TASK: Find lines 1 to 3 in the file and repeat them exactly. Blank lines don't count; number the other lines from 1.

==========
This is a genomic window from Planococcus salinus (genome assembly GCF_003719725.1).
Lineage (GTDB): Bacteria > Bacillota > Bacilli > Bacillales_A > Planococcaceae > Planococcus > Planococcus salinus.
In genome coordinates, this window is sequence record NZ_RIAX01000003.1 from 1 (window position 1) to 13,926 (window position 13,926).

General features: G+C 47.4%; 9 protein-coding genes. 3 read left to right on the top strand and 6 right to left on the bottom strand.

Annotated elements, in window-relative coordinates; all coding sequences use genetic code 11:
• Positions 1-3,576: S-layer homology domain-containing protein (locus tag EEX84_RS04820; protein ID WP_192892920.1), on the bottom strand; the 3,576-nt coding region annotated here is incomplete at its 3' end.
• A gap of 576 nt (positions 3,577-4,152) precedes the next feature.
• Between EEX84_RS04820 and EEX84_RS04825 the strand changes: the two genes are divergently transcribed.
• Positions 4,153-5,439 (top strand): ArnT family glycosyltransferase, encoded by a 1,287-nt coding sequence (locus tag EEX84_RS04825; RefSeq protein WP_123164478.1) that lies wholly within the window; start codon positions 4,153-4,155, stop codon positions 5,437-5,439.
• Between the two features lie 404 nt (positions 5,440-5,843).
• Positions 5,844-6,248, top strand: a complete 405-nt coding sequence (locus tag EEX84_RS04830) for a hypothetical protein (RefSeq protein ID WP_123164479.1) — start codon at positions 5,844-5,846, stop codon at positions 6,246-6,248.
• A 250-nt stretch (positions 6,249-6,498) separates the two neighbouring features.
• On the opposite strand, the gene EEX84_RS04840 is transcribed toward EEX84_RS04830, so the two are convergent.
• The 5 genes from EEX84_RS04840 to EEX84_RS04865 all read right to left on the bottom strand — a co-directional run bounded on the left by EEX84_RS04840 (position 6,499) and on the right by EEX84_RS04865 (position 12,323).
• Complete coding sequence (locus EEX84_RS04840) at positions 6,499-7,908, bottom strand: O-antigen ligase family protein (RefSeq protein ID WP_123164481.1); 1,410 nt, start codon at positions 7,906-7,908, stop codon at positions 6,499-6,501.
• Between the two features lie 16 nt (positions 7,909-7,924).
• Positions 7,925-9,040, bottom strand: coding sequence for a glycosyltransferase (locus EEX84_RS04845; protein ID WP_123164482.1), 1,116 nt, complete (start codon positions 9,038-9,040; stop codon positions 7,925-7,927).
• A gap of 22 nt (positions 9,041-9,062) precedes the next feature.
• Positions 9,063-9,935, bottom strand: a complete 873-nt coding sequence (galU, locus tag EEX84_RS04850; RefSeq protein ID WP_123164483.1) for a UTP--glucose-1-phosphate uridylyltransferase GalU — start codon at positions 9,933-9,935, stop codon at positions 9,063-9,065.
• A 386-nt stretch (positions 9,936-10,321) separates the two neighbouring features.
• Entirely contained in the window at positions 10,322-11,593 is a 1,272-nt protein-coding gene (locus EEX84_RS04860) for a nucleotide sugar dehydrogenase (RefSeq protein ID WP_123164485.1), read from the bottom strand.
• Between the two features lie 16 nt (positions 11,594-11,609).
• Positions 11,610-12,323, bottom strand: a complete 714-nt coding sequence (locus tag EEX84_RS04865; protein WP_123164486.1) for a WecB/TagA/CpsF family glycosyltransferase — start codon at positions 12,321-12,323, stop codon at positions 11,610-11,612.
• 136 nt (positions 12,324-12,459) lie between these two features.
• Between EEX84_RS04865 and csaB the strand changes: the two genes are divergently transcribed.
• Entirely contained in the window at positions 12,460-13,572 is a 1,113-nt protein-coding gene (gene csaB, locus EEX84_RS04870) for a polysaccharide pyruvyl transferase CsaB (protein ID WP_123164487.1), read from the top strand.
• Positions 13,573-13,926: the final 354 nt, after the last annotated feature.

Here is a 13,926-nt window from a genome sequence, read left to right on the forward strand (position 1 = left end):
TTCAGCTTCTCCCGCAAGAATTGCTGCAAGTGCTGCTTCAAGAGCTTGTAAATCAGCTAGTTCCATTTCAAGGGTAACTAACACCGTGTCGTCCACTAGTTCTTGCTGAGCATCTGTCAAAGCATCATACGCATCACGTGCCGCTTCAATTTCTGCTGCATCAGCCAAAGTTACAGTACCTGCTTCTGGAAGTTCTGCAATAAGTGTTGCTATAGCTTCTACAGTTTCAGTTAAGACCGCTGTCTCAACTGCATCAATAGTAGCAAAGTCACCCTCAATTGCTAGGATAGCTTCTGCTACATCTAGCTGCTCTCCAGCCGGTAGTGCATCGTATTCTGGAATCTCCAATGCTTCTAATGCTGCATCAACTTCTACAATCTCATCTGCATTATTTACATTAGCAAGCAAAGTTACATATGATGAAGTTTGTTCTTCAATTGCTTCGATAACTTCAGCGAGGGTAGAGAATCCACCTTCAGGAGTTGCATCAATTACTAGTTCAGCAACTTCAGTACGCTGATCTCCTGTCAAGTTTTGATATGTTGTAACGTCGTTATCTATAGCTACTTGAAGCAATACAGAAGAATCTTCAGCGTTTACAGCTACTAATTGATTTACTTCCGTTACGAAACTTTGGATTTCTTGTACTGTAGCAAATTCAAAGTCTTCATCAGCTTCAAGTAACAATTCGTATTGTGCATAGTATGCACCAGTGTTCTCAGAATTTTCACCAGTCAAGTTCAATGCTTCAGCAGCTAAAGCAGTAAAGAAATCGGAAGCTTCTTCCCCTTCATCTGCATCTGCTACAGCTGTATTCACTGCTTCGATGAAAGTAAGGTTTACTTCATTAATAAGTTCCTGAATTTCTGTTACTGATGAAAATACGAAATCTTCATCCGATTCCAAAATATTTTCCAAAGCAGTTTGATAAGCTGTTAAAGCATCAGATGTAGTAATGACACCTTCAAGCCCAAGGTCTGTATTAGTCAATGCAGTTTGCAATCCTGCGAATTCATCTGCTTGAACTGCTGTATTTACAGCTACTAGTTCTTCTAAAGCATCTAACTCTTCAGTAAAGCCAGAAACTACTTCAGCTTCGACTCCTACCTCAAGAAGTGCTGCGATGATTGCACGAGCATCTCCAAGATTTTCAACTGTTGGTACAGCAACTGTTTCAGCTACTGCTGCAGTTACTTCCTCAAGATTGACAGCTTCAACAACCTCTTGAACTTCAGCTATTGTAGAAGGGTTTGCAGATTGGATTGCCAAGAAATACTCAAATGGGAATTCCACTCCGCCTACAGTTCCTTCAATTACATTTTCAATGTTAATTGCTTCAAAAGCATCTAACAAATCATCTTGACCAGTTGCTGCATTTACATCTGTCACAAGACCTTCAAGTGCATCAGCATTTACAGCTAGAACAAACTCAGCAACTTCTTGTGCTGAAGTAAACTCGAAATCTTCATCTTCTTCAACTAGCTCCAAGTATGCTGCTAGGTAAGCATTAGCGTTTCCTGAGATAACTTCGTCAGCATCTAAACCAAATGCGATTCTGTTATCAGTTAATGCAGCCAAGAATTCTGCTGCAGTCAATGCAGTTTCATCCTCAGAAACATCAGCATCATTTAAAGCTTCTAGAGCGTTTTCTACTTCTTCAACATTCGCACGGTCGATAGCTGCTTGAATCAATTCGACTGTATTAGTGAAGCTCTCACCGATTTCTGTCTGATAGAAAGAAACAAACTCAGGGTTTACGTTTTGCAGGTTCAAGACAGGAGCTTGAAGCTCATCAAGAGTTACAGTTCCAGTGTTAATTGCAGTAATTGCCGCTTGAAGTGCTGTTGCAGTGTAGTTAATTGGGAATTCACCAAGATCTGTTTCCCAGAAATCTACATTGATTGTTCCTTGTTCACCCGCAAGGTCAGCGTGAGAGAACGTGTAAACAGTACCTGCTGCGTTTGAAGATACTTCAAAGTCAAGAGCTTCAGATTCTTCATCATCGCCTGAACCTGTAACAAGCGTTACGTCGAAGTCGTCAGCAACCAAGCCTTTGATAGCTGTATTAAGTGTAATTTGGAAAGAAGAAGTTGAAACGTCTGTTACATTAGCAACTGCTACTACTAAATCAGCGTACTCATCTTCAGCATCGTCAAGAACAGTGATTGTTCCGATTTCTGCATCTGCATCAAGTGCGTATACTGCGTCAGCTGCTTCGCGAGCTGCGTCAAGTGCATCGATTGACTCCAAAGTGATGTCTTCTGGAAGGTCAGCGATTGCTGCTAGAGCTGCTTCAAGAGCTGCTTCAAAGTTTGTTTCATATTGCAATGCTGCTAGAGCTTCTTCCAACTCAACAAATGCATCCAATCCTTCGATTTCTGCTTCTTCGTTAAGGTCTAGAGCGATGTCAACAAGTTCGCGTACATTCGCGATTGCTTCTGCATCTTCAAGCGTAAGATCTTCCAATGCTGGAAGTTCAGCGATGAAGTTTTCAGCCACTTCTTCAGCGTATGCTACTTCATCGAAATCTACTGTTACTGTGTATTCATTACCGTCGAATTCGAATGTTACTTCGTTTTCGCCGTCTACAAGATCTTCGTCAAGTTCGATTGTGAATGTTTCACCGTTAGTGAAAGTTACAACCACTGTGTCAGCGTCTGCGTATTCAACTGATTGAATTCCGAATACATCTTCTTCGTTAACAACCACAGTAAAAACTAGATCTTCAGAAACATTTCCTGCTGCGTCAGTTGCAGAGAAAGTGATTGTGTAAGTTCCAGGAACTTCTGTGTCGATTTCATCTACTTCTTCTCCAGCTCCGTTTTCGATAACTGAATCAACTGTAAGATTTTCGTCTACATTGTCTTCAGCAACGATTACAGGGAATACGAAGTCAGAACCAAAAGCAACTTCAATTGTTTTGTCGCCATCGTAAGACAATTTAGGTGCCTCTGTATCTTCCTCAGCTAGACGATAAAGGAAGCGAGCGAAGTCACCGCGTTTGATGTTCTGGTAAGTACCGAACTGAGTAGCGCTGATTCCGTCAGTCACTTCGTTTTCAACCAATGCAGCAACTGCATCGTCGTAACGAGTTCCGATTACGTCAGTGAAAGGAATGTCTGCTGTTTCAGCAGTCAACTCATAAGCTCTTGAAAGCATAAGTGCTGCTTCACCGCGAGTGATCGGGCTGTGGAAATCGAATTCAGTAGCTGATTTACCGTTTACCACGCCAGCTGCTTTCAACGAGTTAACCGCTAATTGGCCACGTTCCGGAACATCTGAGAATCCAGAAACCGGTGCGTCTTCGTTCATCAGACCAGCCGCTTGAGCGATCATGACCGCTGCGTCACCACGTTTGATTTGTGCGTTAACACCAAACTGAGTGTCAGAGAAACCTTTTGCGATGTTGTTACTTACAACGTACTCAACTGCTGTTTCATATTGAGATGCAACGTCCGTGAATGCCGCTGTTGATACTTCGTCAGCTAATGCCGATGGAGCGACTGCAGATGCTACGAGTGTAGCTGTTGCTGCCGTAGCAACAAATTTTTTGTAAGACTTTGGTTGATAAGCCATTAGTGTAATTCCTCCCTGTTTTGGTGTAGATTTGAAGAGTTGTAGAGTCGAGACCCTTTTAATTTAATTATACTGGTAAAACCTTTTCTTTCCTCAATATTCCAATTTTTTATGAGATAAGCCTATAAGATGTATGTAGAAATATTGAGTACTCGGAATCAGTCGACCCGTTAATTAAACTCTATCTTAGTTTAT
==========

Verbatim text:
This is a genomic window from Planococcus salinus (genome assembly GCF_003719725.1).
Lineage (GTDB): Bacteria > Bacillota > Bacilli > Bacillales_A > Planococcaceae > Planococcus > Planococcus salinus.
In genome coordinates, this window is sequence record NZ_RIAX01000003.1 from 1 (window position 1) to 13,926 (window position 13,926).